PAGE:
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Chimney Sealing & ResurfacingHydraulic Lime Mortar On a Chimney Cap? As a company, we are committed to the challenge of using sustainable building methods in our historic restoration projects. Sometimes we are asked specific technical questions as to how these two objectives are reconcilable-how can we use historic methods over modern techniques to stand the test of time? Recently, we received just such a question: "I am committed to using the sustainable and historically accurate natural hydraulic lime mortar on my chimney cap, but how will the natural lime mortar hold up in the long run?" This is a valid question. After all, Portland is harder than natural lime mortar, right? So although it is historically accurate, how is it sustainable to use a softer material on a chimney, one of the hardest to reach places and one of the most vulnerable spots on your historic house? Shouldn't your chimney, of all places have a durable and water proof cap? Beautiful homes, that have been meticulously maintained, have often been found to have small plants growing out of the chimney. First let's consider a few of the attacks a chimney has to endure. The most obvious is the extreme exposure to all forms of moisture: rain, snow, dew and frost. Constantly varying temperatures throughout the year, from cold winter nights to scorching hot summer days add an additional assault on the chimney-the constant expansion and contraction takes its toll. In the dead of winter, when the furnace kicks on and 400 plus degree air suddenly hits a 15 degree chimney flue, then what happens? The resulting pressure has an effect much like putting an untempered glass into a hot oven: it cracks. This expanding and contracting phenomenon has another destructive effect; the clay liner which your chimney is built with will expand upward as it heats up then contract back down as it cools. This effect may further compromise your chimney's structural integrity. As if this was not enough, a surprising attack comes from another part of nature. A chimney is a natural resting place for birds. We have seen the corrosive effect that bird droppings have on the integrity of a chimney cap. While we won't attempt to address all of these issues here, we will address the basic way that we apply a chimney cap. Needless to say, the chimney has a very difficult and challenging life and it would be advisable for the responsible homeowner to inspect a chimney for integrity-much as he would inspect his gutters for leaks. Just as a leaky gutter will ultimately wreak havoc on any masonry construction, a leaky chimney will do the same. Add the chimney cap to the schedule of five year maintenance checks. Eventually, you may have to repair it, or even replace it completely. As I like to say, a chimney cap replaced in time can save nine. So, now let's go back to the historical use of hydraulic lime mortar on the chimney cap instead of Portland. Portland is harder and water proof right? Doesn't that mean it will last longer, and need fewer repairs? It's a good theory. But there are more destructive forces at work on a chimney cap than just moisture. Recall our description of one of the most destructive attacks: thermal expansion and contraction from the flue gasses as they heat a very cold chimney. Portland may be harder, but hardness doesn't handle that kind of expansion very well, it cracks easily and once it cracks it doesn't heal. Earlier, we raised a concern that natural lime mortar is softer, right? But now we see that the softness is a positive thing because it will permit more movement than Portland. If it does crack, it heals itself! This is how it works chemically: the content of natural free lime actually attracts to itself and thus it self-heals, sealing the crack. The tried and true method we use to apply a chimney cap is as follows: We apply three coats of mortar. The first two coats consist of two parts course concrete sand, one part 3.5 natural hydraulic lime mortar, and one handful of natural hair or fiberglass. The third and final coat we apply is proportioned as follows: two and one half parts sand, one part 3.5 natural lime mortar, this final coat has a bit more sand; no fiberglass or hair. This method will allow the first two coats to act as a stronger mixture-the fiberglass acts as a rebar of sorts-and the final layer seals the fibrous ends so they won't act as a wick for water absorption; we don't want a conduit for moisture. For a few weeks after the new chimney cap has been applied, it should be covered from moisture-depending on the temperatures-and should be kept damp in hot temperatures. While the exact method of applying a new chimney cap may vary extensively, we have found that our method works quite well and lasts for many years. It is our commitment to balance the use of natural and sustainable products, while enabling the use of historically accurate products and procedures.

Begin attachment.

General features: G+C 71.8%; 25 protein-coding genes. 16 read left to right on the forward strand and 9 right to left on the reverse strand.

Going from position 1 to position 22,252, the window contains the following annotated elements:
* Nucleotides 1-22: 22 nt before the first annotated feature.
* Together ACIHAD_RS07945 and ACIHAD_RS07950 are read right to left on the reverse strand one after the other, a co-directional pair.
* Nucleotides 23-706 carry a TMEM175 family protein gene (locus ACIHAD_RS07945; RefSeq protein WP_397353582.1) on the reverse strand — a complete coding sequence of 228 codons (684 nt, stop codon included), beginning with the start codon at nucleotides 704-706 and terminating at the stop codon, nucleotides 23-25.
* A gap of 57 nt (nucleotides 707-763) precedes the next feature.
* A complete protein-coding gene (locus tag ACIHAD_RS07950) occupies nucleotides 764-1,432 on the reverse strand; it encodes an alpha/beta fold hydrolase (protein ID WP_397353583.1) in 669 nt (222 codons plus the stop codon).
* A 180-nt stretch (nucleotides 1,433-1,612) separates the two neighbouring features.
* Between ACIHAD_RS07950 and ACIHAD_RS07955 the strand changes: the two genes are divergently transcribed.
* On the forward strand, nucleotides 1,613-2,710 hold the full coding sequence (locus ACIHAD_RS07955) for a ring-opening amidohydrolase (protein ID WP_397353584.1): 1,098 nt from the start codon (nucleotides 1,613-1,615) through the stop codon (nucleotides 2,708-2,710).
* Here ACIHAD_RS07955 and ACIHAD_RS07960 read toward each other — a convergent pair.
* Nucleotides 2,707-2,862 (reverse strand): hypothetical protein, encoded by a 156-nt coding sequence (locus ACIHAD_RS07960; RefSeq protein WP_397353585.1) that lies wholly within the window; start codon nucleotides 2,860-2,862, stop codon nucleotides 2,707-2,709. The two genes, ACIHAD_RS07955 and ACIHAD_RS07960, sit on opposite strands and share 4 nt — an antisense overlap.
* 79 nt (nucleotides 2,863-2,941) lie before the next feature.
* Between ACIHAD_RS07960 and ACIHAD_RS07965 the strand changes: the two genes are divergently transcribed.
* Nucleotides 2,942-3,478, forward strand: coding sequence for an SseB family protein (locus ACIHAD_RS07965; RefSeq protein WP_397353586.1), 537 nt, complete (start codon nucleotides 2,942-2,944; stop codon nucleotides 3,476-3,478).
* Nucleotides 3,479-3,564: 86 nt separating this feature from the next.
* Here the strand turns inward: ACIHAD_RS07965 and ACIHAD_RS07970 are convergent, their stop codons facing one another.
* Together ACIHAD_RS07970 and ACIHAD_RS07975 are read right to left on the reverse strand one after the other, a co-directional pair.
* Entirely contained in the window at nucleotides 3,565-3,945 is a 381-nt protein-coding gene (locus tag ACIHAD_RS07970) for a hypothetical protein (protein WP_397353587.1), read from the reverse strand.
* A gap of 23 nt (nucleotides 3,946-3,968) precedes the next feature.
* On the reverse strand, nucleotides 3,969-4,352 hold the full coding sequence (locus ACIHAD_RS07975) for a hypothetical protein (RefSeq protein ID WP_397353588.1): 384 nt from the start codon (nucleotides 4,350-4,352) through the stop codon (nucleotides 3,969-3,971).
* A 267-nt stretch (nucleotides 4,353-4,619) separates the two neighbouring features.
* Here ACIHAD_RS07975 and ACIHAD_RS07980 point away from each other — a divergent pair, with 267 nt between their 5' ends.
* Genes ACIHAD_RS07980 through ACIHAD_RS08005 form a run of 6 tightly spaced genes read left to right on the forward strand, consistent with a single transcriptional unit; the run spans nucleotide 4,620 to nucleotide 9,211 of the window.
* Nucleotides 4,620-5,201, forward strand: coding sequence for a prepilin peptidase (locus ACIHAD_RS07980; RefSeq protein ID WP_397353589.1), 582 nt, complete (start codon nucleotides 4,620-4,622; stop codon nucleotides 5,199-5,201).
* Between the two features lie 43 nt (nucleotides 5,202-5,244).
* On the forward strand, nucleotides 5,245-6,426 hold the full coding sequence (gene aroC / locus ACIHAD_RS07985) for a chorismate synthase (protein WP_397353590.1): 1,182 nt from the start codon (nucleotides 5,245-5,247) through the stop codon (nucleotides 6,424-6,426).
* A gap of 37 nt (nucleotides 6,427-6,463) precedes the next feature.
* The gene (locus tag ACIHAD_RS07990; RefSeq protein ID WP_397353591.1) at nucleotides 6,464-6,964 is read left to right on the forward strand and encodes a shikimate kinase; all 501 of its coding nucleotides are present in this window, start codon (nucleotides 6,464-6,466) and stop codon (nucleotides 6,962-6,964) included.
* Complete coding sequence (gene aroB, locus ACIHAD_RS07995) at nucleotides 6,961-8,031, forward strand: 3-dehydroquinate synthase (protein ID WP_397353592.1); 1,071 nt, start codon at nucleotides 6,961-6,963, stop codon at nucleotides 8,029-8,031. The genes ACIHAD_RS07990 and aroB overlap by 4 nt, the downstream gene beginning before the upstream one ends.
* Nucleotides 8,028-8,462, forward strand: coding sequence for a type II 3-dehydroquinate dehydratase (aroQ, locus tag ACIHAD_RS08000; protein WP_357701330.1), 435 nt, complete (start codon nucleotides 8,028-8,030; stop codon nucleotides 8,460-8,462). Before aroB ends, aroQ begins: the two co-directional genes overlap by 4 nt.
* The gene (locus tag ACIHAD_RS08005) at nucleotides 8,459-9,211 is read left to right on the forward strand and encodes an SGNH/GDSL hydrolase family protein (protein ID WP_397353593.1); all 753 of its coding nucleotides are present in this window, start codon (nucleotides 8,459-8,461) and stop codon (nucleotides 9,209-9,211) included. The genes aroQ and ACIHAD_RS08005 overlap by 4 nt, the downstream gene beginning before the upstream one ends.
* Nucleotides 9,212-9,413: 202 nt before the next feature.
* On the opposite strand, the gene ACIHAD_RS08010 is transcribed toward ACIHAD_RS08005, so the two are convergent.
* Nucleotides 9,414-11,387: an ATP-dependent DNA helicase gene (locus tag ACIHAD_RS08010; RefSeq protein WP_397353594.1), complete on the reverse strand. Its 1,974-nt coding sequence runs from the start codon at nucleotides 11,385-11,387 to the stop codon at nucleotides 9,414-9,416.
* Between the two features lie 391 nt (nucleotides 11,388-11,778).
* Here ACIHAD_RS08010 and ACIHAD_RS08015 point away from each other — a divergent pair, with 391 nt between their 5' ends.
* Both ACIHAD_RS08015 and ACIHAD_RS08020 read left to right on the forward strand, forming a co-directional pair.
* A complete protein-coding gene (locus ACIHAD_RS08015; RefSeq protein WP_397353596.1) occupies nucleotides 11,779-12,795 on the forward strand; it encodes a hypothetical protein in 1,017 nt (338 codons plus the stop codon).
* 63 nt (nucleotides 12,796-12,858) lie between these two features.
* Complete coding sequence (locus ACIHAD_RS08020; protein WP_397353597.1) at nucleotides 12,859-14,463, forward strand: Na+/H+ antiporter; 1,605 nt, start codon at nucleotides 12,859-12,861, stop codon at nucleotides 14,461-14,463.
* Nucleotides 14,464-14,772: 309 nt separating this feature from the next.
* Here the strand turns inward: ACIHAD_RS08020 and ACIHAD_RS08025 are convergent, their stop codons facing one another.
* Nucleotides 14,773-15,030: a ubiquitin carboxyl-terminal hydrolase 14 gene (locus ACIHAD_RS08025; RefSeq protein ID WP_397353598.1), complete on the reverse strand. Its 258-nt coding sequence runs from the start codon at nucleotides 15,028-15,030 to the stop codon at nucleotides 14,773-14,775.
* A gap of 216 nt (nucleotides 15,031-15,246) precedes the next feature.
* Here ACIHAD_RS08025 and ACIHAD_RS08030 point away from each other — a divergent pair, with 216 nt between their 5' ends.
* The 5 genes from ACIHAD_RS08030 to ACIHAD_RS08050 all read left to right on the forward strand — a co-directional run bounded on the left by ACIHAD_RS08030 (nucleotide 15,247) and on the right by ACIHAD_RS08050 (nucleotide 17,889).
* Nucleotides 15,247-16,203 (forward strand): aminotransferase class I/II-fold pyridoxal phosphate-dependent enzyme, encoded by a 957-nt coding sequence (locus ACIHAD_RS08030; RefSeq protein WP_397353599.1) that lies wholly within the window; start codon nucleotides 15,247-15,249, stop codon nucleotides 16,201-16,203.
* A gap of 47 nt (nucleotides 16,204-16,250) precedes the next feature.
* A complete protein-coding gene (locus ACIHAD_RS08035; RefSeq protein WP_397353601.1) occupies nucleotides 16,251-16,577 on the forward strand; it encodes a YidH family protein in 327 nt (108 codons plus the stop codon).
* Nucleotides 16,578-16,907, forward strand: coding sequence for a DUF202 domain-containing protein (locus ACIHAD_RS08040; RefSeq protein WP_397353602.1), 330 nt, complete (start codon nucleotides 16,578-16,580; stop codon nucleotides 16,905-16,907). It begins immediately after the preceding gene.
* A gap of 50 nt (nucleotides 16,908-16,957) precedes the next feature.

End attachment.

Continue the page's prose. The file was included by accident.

Chimney Repair - The 5 Most Common Chimney Issues and How to Fix ThemThere is nothing quite as comforting as a roaring fire on a cold winter day to warm your heart and your home. A fireplace is something your entire family can enjoy. But you need to make sure chimney repair and maintenance is done correctly in order to ensure your families safety. The Importance of Chimney Repair A chimney is designed to draw the smoke and gases produced by a fire up and safely out of your home. This is extremely important since some of these gases are dangerous. One of the most dangerous is carbon monoxide which in large enough doses can kill. A second important function of the chimney is to contain the excess heat from a fire until it can be vented to the outside air. Most of your home is combustible. If the chimney does not get this extremely hot air outside without leaks it can easily cause a fire in your home. This is why it is so important for you to make sure that any needed chimney repair is done correctly in order to keep you, your family and your home safe. Here are some important tips to ensure that your fireplace is working correctly and avoid some common chimney repair issues. Creosote Buildup Creosote is an oil that is produced when wood or other solids are set on fire. Over time the creosote can build up on the inside of your chimney. If there is too much buildup it can ignite and cause a fire in your chimney. Blockage Another common chimney repair issue is having a blockage in the flue of your chimney. This can be caused by debris from material dislodging in your chimney or even by animal nests. Blockages, even small ones affect the efficiency of your chimney in getting smoke, gases and heat out of your home. Cracks Or Holes In The Flue Some of the gases from a fire are quite corrosive and over time can damage your chimney flue and create the potential for blockages or even allow dangerous gases to seep into your home. Make sure that your flue gets an annual inspection to ensure that it is working correctly. Brickwork Problems Another problem is caused if the flue starts to leak and erode the masonry and brickwork around the exterior and require extensive chimney repair work. Too much of this can cause major structural damage which will make your chimney repair much more expensive. Chimney Cap and Chimney Crown The chimney cap and crown basically make up the roof of the chimney that surrounds the flue and keeps water and debris from getting into the chimney. If this is cracked or missing pieces it can allow water damage to the inside of the chimney and even damage the ability of the flue to channel gases and heat out of the home. This area also keeps animals, debris and weather out of your flue. Conclusion If you see any of these problems when you inspect your chimney, you need to see that any needed repair is made before the fireplace is used. While you may be able to fill small cracks, you should consult a professional for any larger issue. It is always recommended that you have your chimney cleaned, inspected and any needed chimney repair work done at least once a year to ensure its safe operation. To ensure the safety of your family make sure that you have carbon monoxide detectors in your home. These should be placed on each floor or at a minimum on the floor where your family sleeps. Check them regularly to make sure they are working properly to protect your family from even low levels of carbon monoxide. By taking care of any needed chimney repair as soon as you see it the costs for the repairs will be much less than if you let the problem get larger. Make sure that your chimney is inspected regularly and it will give you years of safe use.